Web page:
Promoting British values as part of SMSC
The recent terror attacks in Paris prompted Nicky Morgan to reiterate the government's desire to 'actively promote' British values such as free speech and tolerance in schools. But what does that mean? We summarise the DfE's recent guidance on the matter in relation to teaching SMSC as part of a broad and balanced curriculum.
The 2002 Education Act requires all maintained schools to promote the spiritual, moral, social and cultural (SMSC) development of pupils at the school and of society, as part of a broad and balanced curriculum. This DfE guidance explains how schools can actively promote fundamental British values in schools through the 2002 Act's general requirement to deliver SMSC education.
The guidance follows calls by ministers for schools to actively promote British values after concerns about an Islamist takeover in some Birmingham schools. The advice is aimed at head teachers and governors at maintained schools.
The guidance is intended to make clear to schools the extent of their duties under the Act. In particular, the guidance emphasises that pupils should be encouraged to understand that ‘while different people may hold different views about what is right and wrong, all people living in England are subject to its law’. Schools’ ethos and teaching ‘should support the rule of English civil and criminal law and schools should not teach anything that undermines it’.
The guidance urges schools to take particular care to ensure pupils understand the difference between the law of the land and religious law. They should ‘challenge’ opinions or behaviour in school that is contrary to fundamental British values, it adds.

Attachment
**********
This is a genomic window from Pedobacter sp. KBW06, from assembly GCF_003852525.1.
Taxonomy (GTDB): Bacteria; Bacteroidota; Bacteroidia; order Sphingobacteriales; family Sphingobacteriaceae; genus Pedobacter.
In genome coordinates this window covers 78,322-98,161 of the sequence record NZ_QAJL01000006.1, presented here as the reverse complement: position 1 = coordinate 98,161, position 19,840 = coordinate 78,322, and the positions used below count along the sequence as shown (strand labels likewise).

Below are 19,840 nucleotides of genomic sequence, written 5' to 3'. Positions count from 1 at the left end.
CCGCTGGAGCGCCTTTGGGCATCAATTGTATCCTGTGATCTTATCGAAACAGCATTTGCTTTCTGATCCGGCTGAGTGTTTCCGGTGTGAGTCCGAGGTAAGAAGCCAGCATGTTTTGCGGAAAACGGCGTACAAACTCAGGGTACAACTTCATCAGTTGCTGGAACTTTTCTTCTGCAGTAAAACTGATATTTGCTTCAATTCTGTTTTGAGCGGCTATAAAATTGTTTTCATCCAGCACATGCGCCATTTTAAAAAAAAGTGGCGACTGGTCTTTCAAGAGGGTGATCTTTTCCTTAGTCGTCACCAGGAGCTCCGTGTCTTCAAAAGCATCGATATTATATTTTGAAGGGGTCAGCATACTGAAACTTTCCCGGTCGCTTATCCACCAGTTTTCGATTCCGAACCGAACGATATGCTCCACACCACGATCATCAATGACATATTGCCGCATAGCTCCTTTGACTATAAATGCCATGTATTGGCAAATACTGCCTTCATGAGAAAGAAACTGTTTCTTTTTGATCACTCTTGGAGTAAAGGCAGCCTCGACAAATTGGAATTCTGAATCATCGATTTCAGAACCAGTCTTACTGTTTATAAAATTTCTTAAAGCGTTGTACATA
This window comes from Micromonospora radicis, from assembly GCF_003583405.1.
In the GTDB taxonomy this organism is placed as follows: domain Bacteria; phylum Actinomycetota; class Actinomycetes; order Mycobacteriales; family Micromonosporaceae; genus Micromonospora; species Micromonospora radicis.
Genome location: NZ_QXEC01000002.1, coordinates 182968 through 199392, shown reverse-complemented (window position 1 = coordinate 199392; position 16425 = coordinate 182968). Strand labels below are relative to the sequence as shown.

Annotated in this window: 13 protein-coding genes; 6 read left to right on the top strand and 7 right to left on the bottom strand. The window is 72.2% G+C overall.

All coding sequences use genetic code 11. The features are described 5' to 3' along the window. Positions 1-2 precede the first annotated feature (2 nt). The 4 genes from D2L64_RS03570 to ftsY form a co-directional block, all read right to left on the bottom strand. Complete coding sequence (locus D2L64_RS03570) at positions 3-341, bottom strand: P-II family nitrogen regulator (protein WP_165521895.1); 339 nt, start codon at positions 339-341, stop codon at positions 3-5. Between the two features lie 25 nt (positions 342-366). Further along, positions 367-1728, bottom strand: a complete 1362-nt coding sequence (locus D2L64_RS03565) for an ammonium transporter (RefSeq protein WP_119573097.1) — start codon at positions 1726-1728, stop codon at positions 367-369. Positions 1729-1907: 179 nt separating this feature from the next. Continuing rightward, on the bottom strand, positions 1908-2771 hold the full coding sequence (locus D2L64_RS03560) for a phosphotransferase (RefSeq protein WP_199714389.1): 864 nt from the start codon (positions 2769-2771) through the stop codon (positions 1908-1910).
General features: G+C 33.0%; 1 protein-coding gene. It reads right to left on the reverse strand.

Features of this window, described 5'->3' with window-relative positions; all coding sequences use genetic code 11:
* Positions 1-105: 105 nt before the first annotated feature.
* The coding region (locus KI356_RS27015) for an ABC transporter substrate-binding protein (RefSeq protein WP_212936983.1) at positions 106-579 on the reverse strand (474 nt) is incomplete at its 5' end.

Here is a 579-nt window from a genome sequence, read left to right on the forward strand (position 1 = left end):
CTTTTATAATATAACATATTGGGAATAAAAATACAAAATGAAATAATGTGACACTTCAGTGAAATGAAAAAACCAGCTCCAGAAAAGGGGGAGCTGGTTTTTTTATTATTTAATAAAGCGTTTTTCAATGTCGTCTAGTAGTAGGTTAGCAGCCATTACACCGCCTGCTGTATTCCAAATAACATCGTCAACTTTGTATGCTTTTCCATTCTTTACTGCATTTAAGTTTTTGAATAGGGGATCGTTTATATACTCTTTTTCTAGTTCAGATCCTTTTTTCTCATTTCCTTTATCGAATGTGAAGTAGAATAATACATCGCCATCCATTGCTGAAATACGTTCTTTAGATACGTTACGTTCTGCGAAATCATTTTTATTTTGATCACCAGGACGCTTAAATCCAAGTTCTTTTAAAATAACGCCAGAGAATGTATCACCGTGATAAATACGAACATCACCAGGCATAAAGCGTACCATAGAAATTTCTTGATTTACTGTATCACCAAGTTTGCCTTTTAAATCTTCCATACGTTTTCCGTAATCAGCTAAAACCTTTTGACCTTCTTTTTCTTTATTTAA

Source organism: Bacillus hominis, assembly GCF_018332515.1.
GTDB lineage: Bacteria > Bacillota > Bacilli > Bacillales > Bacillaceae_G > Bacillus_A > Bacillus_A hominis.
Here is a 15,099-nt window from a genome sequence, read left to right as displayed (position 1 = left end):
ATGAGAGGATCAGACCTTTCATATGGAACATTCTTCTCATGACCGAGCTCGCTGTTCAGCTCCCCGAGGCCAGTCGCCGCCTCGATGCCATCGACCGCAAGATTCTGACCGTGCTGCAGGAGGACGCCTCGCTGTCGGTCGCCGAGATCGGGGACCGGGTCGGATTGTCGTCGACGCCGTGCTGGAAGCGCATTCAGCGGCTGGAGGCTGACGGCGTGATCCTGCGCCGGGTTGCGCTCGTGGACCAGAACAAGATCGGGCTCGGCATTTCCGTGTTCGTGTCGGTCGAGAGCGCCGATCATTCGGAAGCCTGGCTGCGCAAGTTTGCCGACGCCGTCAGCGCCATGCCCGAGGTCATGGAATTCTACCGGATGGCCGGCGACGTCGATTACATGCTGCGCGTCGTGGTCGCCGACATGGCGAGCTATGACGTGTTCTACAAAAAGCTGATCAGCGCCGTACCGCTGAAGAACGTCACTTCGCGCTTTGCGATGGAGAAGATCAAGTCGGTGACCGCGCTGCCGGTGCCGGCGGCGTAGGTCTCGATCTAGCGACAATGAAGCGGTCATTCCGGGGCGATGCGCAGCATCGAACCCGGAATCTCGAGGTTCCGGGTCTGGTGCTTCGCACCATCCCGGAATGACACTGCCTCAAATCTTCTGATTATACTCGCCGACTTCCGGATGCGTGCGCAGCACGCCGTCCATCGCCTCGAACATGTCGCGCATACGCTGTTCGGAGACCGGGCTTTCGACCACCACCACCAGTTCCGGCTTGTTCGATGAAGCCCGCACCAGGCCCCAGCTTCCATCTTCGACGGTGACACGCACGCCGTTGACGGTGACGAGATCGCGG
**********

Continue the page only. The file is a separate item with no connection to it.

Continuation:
The guidance says schools must meet requirements for a daily act of collective worship, but they should also ensure pupils understand that freedom to choose and hold other faiths and beliefs is protected in law. Having another faith should not be the cause of prejudicial or discriminatory behaviour, it explains.
Pupils should also learn how citizens can influence decision making though the democratic process and how power in Britain is separated between the executive (government) and the judiciary.
The document suggests various classroom and extra-curricular activities to promote British values. It gives examples such as setting up a school council or using general elections to run mock votes and debates so pupils can argue and defend points of view.
The guidance covers:
- the requirement for schools promote pupils’ SMSC development
- what is expected of schools in promoting fundamental British values
- how this aligns with schools’ duty to promote SMSC.
- enable students to develop their self-knowledge, self-esteem and self-confidence
- enable students to distinguish right from wrong and to respect the civil and criminal law of England
- encourage students to accept responsibility for their behaviour, show initiative, and understand how they can contribute positively to the lives of those living and working in the locality of the school and to society more widely
- enable students to acquire a broad general knowledge of and respect for public institutions and services in England
- further tolerance and harmony between different cultural traditions by enabling students to acquire an appreciation of and respect for their own and other cultures
- encourage respect for other people
- encourage respect for democracy and support for participation in the democratic processes, including respect for the basis on which the law is made and applied in England.
The understanding and knowledge expected of pupils as a result of schools promoting fundamental British values includes:
- an understanding of how citizens can influence decision making through the democratic process
- an appreciation that living under the rule of law protects individual citizens and is essential for their wellbeing and safety
- an understanding that there is a separation of power between the executive and the judiciary, and that while some public bodies such as the police and the army can be held to account through Parliament, others such as the courts maintain independence
- an understanding that the freedom to choose and hold other faiths and beliefs is protected in law
- an acceptance that other people having different faiths or beliefs to oneself (or having none) should be accepted and tolerated, and should not be the cause of prejudicial or discriminatory behaviour
- an understanding of the importance of identifying and combating discrimination.
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